Chaplain’s Corner – Middle School

It seems like only yesterday that my daughter Charlotte joined me in our ever reliable Nissan Pulsar for the trips to the ELC Bay Room way back in 2008. Now I am being driven to school in a Nissan Dualis by a learner driver in her last Term as a Year 12 student at Carey. We have had a great couple of weeks talking as we drive about some aspect of her school journey, remembering so many wonderful people and experiences that through God’s good care being at Carey has provided us all with. As a family we plan to celebrate Charlotte’s last day by doing what we have done for many years, going to the big slide in Victoria Park in Adeney Avenue this Friday afternoon and doing what we have always done at the end of any school term, weather permitting: taking turns sliding down the big slide. To quote my daughter, ‘thank you everyone, it’s hard to believe 14 years have gone by, I really have had a great time.’

Charlotte has been very fortunate to be part of a cohort of students who have tried during the challenges in recent times to live out the Carey Positive Learner Attributes and treated others in ways Jesus suggests make for a better world. One of the great privileges as a school chaplain to the middle year levels is to see how students in their final years develop their various God-given skills and abilities. Looking to the future, our community is in safe hands as they continue to take on more leadership responsibilities in our world. Informal conversations with several Year 12s over the last fortnight helped shape this week’s Middle School chapel reflection about hope, based on Joseph Mohr’s poem ‘Silent Night’, which inspired the 1914 Christmas Day truce, a review of the 1995 movie Smoke and the observations of French philosopher Simone Weil on the life of Jesus.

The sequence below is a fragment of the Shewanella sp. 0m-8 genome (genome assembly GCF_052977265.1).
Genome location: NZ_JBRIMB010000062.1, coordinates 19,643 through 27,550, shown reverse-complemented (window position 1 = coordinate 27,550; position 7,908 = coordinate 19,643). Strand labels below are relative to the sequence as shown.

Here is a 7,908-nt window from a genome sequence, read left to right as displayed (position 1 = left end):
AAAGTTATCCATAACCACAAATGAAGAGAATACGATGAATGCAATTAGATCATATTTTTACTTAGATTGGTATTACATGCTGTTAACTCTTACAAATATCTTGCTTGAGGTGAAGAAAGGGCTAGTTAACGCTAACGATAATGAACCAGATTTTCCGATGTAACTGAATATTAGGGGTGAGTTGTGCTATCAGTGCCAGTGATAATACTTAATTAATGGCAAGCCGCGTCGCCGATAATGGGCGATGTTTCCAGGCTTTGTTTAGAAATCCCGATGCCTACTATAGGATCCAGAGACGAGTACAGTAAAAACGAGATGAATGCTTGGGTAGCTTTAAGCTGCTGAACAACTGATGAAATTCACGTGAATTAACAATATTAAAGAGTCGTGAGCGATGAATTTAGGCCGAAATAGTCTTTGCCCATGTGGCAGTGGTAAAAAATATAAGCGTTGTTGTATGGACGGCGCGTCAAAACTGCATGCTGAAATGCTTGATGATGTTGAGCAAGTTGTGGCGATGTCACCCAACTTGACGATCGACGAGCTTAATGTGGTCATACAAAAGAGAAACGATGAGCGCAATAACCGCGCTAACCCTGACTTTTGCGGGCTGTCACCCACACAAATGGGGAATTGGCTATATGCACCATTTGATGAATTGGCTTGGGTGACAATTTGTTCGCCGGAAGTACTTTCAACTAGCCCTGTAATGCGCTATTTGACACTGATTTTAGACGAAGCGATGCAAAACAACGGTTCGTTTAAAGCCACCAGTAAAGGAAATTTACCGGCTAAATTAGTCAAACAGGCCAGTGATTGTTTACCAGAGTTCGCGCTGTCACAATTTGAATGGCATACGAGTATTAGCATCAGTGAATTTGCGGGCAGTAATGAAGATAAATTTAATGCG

May the following reflection that is based in part on the observations of a lecturer at Xavier University, Aarti Jaisinghani, help shape your decision making in the coming days.

2020 and 2021 taught us to minimise. To improvise. To compromise. We monitored, not the stock market. But rather open time slots and infection rates. We slowed down. We paused. We realized what we could do without. Our celebrations. Were muted. Understated. But no less joyous. We cried. We mourned. For the unnecessary deaths. For job losses. For social justice.

2020 and 2021 taught us some injustices were even more pronounced. Economic disparity. Social disparity. Racial disparity. Age disparity. Immune system disparity. We worried about the aged. Alone and isolated. We worried about the young. Could their young minds handle all that was being thrown at them? Then we collected ourselves. We adjusted. We empathized. We sympathized.

We stepped up and stepped in where needed. We reached out.

2020 is behind us. And as we step through what remains of 2021 and begin to prepare to walk into 2022 we walk with hopes and some trepidation.

As we transition through this time we pray:

Loving God in the same way Jesus gave hope to people living in challenging times may you help us today, may your only son show us the way, one day at a time. Amen.

My thoughts and prayers are with all those preparing for their VCE and IB exams in the coming days as those who are working so hard to prepare for a return to school across all campuses in the coming weeks.

Scott Bramley
Middle School Chaplain